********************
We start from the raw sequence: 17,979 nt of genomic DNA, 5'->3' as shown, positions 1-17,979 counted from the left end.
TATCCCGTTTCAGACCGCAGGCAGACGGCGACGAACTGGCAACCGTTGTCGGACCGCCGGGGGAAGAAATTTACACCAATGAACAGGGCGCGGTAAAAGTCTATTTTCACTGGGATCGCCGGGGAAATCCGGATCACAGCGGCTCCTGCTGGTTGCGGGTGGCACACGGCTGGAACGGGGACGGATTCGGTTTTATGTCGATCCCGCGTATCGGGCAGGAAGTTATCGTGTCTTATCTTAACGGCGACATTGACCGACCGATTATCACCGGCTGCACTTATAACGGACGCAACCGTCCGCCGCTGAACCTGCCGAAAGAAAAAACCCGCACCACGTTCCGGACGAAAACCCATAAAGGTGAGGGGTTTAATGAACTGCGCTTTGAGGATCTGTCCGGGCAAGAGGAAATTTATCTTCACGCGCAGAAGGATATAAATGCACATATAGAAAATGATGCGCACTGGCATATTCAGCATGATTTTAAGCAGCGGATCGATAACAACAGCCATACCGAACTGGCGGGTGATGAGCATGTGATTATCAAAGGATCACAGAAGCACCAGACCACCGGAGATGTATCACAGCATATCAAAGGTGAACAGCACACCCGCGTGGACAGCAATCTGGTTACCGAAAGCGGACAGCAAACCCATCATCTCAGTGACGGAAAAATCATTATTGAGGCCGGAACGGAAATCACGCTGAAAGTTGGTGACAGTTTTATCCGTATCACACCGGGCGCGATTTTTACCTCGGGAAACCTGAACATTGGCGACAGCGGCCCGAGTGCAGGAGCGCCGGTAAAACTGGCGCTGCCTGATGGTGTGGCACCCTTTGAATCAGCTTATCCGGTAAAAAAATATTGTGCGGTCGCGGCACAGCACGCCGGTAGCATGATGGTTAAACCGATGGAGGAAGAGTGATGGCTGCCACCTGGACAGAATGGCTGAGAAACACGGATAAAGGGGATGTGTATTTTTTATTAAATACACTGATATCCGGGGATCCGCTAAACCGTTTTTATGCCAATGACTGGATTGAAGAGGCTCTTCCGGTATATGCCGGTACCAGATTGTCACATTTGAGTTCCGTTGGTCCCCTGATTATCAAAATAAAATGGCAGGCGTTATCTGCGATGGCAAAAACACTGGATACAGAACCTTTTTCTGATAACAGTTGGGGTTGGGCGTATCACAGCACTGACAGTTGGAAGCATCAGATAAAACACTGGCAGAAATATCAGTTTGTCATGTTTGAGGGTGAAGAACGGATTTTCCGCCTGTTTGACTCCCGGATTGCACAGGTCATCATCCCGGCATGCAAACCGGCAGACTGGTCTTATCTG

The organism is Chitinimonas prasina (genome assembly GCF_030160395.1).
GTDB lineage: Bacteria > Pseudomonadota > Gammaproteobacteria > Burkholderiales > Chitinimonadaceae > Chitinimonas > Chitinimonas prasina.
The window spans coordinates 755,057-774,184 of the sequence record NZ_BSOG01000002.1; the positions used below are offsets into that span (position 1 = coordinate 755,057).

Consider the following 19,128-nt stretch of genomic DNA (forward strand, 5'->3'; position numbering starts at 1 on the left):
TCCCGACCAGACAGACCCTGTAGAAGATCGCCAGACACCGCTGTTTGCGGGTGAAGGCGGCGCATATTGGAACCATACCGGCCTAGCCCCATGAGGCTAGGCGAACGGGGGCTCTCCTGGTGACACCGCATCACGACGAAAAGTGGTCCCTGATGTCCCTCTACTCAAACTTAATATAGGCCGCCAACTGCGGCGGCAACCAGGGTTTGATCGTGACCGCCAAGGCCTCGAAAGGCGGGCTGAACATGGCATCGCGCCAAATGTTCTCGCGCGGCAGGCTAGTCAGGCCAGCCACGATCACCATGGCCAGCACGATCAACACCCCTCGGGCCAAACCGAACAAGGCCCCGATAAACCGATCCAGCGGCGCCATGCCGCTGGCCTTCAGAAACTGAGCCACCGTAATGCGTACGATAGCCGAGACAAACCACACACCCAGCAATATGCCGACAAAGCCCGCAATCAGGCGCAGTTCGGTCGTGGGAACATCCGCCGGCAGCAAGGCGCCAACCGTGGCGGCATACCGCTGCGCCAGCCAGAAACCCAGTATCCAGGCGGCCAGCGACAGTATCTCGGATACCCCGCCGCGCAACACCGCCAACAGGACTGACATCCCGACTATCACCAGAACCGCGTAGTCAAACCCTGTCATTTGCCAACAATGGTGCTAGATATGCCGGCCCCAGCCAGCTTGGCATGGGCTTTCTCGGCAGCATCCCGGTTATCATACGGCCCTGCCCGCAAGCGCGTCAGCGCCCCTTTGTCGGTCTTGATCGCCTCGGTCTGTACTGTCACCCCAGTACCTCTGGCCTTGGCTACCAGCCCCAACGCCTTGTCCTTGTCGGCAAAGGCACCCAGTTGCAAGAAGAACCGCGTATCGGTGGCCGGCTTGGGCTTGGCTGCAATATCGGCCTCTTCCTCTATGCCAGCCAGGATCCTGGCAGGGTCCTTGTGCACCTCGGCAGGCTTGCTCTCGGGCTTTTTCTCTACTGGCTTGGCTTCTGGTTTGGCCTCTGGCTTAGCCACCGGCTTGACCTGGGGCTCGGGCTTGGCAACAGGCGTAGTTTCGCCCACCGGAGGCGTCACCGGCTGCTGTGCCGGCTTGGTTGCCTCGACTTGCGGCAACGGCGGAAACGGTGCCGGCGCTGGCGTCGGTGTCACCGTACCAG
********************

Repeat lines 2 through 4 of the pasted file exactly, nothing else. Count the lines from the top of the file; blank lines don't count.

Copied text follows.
TATCCCGTTTCAGACCGCAGGCAGACGGCGACGAACTGGCAACCGTTGTCGGACCGCCGGGGGAAGAAATTTACACCAATGAACAGGGCGCGGTAAAAGTCTATTTTCACTGGGATCGCCGGGGAAATCCGGATCACAGCGGCTCCTGCTGGTTGCGGGTGGCACACGGCTGGAACGGGGACGGATTCGGTTTTATGTCGATCCCGCGTATCGGGCAGGAAGTTATCGTGTCTTATCTTAACGGCGACATTGACCGACCGATTATCACCGGCTGCACTTATAACGGACGCAACCGTCCGCCGCTGAACCTGCCGAAAGAAAAAACCCGCACCACGTTCCGGACGAAAACCCATAAAGGTGAGGGGTTTAATGAACTGCGCTTTGAGGATCTGTCCGGGCAAGAGGAAATTTATCTTCACGCGCAGAAGGATATAAATGCACATATAGAAAATGATGCGCACTGGCATATTCAGCATGATTTTAAGCAGCGGATCGATAACAACAGCCATACCGAACTGGCGGGTGATGAGCATGTGATTATCAAAGGATCACAGAAGCACCAGACCACCGGAGATGTATCACAGCATATCAAAGGTGAACAGCACACCCGCGTGGACAGCAATCTGGTTACCGAAAGCGGACAGCAAACCCATCATCTCAGTGACGGAAAAATCATTATTGAGGCCGGAACGGAAATCACGCTGAAAGTTGGTGACAGTTTTATCCGTATCACACCGGGCGCGATTTTTACCTCGGGAAACCTGAACATTGGCGACAGCGGCCCGAGTGCAGGAGCGCCGGTAAAACTGGCGCTGCCTGATGGTGTGGCACCCTTTGAATCAGCTTATCCGGTAAAAAAATATTGTGCGGTCGCGGCACAGCACGCCGGTAGCATGATGGTTAAACCGATGGAGGAAGAGTGATGGCTGCCACCTGGACAGAATGGCTGAGAAACACGGATAAAGGGGATGTGTATTTTTTATTAAATACACTGATATCCGGGGATCCGCTAAACCGTTTTTATGCCAATGACTGGATTGAAGAGGCTCTTCCGGTATATGCCGGTACCAGATTGTCACATTTGAGTTCCGTTGGTCCCCTGATTATCAAAATAAAATGGCAGGCGTTATCTGCGATGGCAAAAACACTGGATACAGAACCTTTTTCTGATAACAGTTGGGGTTGGGCGTATCACAGCACTGACAGTTGGAAGCATCAGATAAAACACTGGCAGAAATATCAGTTTGTCATGTTTGAGGGTGAAGAACGGATTTTCCGCCTGTTTGACTCCCGGATTGCACAGGTCATCATCCCGGCATGCAAACCGGCAGACTGGTCTTATCTG

The organism is Chitinimonas prasina (genome assembly GCF_030160395.1).
GTDB lineage: Bacteria > Pseudomonadota > Gammaproteobacteria > Burkholderiales > Chitinimonadaceae > Chitinimonas > Chitinimonas prasina.